How Architecture Influences Educational Experiences

Start Time: May 4, 2022

Thank you all for participating in our recent webinar, discussing the importance of architecture in education spaces.

Whether you would like to rewatch, or missed watching it live, we invite you to view the webinar recording below.

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Unfortunately, two participants due to speak on our webinar were unable to attend – James Brice, Head of Performing Arts at Knox Grammar, and Professor Paul Sanders, Professor of Architecture at Western Sydney University.

As mentioned in the webinar, we have linked below to the Knox Grammar video testimonial from James.

Also, we have had Paul record his segment, which we have inserted into the webinar recording, so you can now get the benefit of his knowledge also.

Whilst limited time was available for answering questions live on the webinar, we have secured other questions that were raised, and answered these for you here:


What about sliding bi-folder doors to divide spaces to create smaller rooms within a large hall concerning with acoustic issues?

Yes, this would definitely reduce sound travelling from one space to another within an overall area.  Operable walls can be rated as high as 45Rw, which means a huge 45 decibel reduction in sound that travels through the operable wall.

What is the seating capacity?

Knox Grammar Performing Arts Centre has a 750-seat capacity.  Pictures of this are available on the Supawood website.

How are the different reverberation times of AS1015 and Department of Education - like music hall and sports-teaching - balanced?

I presume this is referring to ASNZS 2107:2016 – Acoustics – Recommended design sound levels and reverberation times for building interiors.  This standard gives much more detail than the NSW Educational Facilities Standards and Guidelines.  ASNZS 2107 gives recommended reverberation times across all frequencies.  However, the NSW Educational Facilities Standards and Guidelines gives only an average reverberation time for the range of 500Hz to 1000Hz.

Are there any bass-trapping effects known of the vaults?

These vaults are not the ideal shape or position for bass-trapping.  Typically, bass-traps are positioned vertically on the walls and consist of a thin face of 3-6mm MDF over a supporting box, with only about 1% open area of perforations.  These boxes then act as a drum and absorb low frequency waves very well.  Supawood can supply these, but our standard Supacoustic product is typically used for medium to high or low to medium frequency absorption.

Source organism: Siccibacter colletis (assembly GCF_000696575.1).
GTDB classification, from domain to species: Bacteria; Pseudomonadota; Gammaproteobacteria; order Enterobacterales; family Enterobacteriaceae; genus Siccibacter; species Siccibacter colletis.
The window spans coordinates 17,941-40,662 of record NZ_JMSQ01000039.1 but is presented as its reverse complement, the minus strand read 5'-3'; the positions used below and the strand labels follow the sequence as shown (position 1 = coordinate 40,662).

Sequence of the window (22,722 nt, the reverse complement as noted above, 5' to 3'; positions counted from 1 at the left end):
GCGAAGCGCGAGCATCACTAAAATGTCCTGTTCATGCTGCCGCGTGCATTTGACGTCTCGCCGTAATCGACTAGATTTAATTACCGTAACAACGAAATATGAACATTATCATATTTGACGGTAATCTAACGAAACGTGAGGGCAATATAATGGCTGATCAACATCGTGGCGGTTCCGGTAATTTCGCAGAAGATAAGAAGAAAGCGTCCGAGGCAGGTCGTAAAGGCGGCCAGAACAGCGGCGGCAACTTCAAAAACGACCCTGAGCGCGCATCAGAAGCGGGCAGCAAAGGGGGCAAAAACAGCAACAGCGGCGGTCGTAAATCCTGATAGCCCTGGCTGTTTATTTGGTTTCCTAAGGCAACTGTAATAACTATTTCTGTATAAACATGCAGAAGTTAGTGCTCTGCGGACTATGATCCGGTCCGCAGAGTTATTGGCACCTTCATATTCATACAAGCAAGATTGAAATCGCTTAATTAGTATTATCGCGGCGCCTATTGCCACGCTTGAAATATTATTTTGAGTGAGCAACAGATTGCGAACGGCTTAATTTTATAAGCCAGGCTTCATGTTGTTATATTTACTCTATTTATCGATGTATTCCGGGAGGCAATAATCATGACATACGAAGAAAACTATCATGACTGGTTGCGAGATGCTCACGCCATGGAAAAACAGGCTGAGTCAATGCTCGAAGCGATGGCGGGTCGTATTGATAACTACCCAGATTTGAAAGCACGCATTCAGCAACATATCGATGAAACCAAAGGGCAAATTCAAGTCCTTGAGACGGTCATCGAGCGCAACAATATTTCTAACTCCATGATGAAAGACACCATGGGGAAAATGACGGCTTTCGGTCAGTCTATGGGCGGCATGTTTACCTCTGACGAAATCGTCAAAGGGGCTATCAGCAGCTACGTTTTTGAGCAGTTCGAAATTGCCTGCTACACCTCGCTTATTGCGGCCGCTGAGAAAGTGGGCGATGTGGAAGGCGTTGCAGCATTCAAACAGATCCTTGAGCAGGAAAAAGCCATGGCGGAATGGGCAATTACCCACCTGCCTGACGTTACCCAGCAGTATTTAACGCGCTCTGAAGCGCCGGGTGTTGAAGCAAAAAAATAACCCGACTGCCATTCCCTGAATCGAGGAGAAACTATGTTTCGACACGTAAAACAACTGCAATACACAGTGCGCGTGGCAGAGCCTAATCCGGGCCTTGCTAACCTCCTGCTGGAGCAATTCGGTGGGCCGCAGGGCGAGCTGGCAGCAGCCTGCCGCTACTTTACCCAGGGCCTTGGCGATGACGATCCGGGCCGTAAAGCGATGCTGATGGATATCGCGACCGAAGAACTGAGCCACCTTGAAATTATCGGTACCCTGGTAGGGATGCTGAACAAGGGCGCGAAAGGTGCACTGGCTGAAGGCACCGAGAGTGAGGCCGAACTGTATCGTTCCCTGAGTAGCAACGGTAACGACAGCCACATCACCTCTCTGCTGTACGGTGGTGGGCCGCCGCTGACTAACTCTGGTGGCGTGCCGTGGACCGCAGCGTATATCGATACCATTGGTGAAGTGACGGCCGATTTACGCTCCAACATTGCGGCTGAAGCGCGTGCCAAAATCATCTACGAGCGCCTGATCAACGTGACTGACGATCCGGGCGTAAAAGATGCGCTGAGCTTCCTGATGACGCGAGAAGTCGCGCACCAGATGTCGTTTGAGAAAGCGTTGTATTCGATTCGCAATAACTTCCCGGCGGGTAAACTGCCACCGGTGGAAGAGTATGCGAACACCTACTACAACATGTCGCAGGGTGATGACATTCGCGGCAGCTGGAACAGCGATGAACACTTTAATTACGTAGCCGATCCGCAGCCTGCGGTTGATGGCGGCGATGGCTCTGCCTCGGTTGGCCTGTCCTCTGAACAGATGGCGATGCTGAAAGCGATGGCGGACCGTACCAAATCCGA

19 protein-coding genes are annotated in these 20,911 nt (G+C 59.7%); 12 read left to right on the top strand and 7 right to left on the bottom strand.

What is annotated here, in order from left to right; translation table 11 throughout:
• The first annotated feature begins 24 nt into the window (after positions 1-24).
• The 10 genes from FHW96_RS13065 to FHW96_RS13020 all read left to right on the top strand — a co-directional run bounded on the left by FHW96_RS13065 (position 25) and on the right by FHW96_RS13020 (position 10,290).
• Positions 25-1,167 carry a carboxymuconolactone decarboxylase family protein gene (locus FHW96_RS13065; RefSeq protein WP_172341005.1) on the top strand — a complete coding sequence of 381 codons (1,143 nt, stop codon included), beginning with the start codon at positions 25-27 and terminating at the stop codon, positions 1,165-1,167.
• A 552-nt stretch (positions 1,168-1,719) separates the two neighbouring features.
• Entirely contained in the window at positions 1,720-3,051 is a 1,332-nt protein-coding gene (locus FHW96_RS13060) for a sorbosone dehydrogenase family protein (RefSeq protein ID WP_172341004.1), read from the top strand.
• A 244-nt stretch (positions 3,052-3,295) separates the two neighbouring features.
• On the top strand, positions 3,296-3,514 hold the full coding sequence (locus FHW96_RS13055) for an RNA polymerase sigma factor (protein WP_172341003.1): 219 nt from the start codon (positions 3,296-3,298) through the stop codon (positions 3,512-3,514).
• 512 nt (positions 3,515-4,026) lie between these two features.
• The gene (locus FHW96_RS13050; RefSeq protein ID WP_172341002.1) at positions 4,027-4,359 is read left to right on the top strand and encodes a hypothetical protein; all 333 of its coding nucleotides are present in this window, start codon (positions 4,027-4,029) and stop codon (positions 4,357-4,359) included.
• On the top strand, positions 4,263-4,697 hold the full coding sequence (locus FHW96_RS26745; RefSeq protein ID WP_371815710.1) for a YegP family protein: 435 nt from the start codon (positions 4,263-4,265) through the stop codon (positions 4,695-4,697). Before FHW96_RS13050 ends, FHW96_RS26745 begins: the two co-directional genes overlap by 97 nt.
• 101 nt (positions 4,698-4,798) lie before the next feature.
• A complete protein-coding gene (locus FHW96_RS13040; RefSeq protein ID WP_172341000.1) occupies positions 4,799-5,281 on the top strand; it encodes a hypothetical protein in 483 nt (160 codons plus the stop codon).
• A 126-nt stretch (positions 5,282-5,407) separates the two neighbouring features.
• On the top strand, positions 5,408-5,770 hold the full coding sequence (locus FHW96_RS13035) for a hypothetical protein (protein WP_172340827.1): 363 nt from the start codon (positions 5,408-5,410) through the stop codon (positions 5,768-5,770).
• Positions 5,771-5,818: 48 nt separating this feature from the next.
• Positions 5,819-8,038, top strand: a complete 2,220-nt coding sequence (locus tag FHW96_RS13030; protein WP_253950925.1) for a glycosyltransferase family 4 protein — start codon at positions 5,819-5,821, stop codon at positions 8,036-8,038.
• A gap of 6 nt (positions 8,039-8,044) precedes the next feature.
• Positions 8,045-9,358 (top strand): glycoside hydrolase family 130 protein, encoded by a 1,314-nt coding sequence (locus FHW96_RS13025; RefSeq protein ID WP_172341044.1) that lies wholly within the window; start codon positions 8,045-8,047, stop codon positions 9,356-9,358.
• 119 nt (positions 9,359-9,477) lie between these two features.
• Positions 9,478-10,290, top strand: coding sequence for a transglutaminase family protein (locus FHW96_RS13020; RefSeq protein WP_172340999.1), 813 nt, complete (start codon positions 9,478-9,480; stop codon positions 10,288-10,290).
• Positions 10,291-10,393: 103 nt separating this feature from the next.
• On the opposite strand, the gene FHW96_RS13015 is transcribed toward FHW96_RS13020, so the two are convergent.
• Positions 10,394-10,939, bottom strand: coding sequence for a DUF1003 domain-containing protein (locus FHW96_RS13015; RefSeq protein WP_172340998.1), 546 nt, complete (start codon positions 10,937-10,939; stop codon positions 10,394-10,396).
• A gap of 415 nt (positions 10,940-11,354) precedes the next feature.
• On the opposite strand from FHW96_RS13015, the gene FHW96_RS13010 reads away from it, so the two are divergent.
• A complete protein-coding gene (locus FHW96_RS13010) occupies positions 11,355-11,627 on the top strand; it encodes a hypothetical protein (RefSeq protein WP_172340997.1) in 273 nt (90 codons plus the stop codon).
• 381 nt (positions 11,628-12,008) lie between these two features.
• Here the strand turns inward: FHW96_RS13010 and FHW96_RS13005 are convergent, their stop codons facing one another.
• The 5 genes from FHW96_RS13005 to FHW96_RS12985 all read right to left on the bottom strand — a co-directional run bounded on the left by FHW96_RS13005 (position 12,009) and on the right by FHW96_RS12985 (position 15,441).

Are the examples of these School Buildings with Supawood timber linings using Performance Solutions for Fire Safety? If so, please expand on how the Supawood gets around this issue.

These school buildings meet the fire safety requirements by directly meeting the required AS5637.1 standard according to C1.10 by providing evidence in the form of tests and assessments from NATA certified laboratories as provided in the BCA under Clause A5.1 (1) (d).

Do you calculate population of the room in design?

Yes, the expected number of users of the room must be incorporated into the acoustic design.

If the room is sometimes full and sometimes nearly empty, as in a typical teaching or rehearsal situation, then both these scenarios must be accommodated within the overall acoustic design.  The changing requirements can be facilitated by, for example, pulling curtains over acoustic panels, or by having operable acoustic panels that slide out of the way, etc.


For more in-depth response to these questions, or if you have any of your own questions to ask,

please get in touch with Supawood technical staff by clicking the link below:

As mentioned in the webinar, a full whitepaper has been released, for both architects and education end users. If you would like a copy, please reach out to us here. We trust this brief summary is helpful in the meantime.

Once again, thank you for your interest!

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